1. Pfeifer, Gail M. MA, RN, News Director


Decision-making body tackles organizational reform and large health issues.


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At the 65th World Health Assembly (WHA), held in Geneva, Switzerland, in May, the governing body of the World Health Organization (WHO) addressed a wide range of global health concerns, such as noncommunicable diseases, immunizations, and maternal-child health. Detailed reports from the assembly can be found on the WHA's Web site at AJN summarizes a few highlights here.

Figure. WHO director... - Click to enlarge in new windowFigure. WHO director-general Margaret Chan listens to the views of member state delegations on WHO reform. Photo by Pierre Albouy / WHO.

* Member states will aim for a 25% reduction in premature deaths from noncommunicable diseases, such as cardiovascular disease, cancer, diabetes, and chronic respiratory diseases, by 2025.


* Delegates requested that more attention be paid to the problems of early marriage and pregnancy in developing countries, where more than 30% of girls are married before age 18 and 14% are married before age 15. Noting the health consequences of early pregnancy in both mothers and infants and that "education itself is a protective factor," the Secretariat committed to working with regional offices to strengthen country-specific sex education. A briefing on a new report, Born Too Soon: The Global Action Report on Preterm Birth (, was also presented.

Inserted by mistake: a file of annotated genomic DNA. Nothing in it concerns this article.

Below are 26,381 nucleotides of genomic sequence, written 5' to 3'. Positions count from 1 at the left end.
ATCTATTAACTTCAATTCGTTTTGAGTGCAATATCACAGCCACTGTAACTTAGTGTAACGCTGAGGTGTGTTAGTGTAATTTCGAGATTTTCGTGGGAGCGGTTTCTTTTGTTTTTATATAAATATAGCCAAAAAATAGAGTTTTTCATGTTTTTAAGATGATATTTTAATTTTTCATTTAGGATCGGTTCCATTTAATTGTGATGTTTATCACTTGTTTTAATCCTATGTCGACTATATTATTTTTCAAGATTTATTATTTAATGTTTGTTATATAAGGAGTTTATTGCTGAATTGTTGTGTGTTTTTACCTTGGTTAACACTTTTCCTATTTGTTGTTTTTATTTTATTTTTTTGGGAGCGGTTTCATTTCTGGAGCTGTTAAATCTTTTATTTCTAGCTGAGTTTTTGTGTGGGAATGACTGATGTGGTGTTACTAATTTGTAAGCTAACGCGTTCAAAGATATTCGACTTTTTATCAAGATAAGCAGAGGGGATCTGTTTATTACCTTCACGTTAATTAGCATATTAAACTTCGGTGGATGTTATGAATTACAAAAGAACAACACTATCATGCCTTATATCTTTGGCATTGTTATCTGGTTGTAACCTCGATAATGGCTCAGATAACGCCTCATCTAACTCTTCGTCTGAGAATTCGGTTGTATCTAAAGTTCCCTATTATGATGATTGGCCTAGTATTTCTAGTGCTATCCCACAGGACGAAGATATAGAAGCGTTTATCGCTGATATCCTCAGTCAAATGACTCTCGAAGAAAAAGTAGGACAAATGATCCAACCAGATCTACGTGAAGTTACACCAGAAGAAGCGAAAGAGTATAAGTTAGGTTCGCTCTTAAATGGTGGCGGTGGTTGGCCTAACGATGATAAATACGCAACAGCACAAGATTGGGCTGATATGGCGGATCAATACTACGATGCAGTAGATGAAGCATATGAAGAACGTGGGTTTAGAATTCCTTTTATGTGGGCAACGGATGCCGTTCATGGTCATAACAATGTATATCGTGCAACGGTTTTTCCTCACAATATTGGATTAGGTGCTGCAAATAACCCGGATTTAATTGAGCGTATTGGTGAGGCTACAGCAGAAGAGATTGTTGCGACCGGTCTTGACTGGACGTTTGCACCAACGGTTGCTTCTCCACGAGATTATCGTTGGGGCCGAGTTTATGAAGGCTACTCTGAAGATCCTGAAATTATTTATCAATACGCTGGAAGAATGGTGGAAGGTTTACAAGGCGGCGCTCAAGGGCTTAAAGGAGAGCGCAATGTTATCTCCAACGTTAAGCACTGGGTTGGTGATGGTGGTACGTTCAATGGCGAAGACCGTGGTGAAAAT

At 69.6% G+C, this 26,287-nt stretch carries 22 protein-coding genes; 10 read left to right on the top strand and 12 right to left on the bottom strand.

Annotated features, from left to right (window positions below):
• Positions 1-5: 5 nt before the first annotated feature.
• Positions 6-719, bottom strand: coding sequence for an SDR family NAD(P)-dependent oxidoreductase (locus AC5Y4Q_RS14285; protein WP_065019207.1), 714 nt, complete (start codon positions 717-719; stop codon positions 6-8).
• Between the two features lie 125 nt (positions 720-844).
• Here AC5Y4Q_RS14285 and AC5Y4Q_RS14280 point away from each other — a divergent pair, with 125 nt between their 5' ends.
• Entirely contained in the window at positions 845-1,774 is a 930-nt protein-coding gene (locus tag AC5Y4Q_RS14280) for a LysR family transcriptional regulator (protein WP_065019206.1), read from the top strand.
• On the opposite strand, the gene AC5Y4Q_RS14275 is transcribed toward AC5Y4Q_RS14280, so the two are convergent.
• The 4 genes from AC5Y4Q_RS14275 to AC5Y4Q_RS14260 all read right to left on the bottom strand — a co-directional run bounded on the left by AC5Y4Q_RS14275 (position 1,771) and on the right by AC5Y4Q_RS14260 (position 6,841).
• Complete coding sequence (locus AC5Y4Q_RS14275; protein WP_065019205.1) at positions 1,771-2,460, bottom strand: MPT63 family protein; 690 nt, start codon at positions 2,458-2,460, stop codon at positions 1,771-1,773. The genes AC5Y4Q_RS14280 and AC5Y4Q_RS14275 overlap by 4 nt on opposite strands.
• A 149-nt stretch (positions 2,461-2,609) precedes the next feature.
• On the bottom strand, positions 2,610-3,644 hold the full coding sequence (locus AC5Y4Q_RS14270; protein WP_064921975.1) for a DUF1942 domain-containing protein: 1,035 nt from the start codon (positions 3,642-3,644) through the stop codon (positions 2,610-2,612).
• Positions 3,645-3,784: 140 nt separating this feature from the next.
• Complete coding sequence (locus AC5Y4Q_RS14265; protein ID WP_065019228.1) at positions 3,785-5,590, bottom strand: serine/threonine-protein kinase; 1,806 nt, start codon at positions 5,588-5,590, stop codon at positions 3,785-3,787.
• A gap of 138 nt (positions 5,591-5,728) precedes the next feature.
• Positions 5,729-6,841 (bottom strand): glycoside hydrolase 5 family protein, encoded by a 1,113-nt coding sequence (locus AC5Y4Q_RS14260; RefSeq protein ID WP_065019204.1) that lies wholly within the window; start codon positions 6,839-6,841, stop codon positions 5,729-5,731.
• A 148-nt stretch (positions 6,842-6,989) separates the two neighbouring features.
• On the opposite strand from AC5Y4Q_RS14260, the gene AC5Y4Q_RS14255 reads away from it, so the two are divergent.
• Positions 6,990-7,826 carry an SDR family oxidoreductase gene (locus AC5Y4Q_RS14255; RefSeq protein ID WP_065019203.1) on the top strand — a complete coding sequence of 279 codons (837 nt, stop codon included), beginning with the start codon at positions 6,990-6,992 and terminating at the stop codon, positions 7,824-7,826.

* Speaking to the Lesbian, Gay, Bisexual, and Transgender Health Panel, Kathleen Sebelius, Secretary of the U.S. Department of Health and Human Services, urged all countries to reduce the barriers to health care access in this population.


* Proposals for organizational reform included a new ethics office at the WHO, which would oversee financial transparency and conflicts of interest in the organization.-Gail M. Pfeifer, MA, RN, news director